It is clear that Community Board members should not also be members of a political party. The obligation should be solely to the residents whom they are supposed to represent. Political leaders should not be permitted to sit on the Board. The possibility for a commingling of obligations – either by the Boards becoming de facto political parties for the support of the Borough President – or, for the Boards to become elaborate, de facto, fundraising political machines – is a bad precedent. It is an invitation to an inbred cycle which leaves out the interests of the community.
With the politicization of the Community Boards, with the attempts at buying the votes and fealty of residents downtown with developer money and political fortunes – P.R. companies will soon be telling us how popular our elected officials are. Not asking us. The media-fed misconception of how popular Hi-Rise Mike is, for example, when many activists can't wait for him to go, speaks to the managed publicity.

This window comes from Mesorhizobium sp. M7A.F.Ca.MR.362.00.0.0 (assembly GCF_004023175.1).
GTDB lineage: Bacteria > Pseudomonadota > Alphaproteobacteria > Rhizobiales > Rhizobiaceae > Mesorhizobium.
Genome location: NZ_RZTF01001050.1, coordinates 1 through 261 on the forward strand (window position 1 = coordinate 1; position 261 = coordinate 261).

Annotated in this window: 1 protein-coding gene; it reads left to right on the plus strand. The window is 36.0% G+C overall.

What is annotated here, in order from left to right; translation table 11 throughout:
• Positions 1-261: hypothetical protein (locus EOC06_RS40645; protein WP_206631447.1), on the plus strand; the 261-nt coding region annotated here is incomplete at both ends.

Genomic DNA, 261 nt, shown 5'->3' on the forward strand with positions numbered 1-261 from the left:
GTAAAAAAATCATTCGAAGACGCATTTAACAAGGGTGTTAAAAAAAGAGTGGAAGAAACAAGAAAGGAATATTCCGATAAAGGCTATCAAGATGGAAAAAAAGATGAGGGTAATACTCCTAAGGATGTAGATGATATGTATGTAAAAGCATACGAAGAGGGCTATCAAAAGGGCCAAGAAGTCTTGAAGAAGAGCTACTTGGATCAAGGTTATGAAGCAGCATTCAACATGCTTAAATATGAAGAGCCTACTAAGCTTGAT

And, recently, a multi-page spread appeared in the N.Y. Post describing the works of Board #1 Chair Julie Menin. Amazingly, this spontaneous interest in her work is timed to augment both the D.I.D. putsch and a City Council run.
Forget all the hard work in winning a park for us and our children.
Forget that we will be forced to breathe even more diesel fumes in a community with the highest rates of disease from particulates.
And, forget the fact that our elected officials should be working for us, not for themselves and their next elected office.
We have a bevy of “popular” elected officials.
According to whom?
Are the PR firms that now dictate policy in Washington, going to tell us who we should support downtown?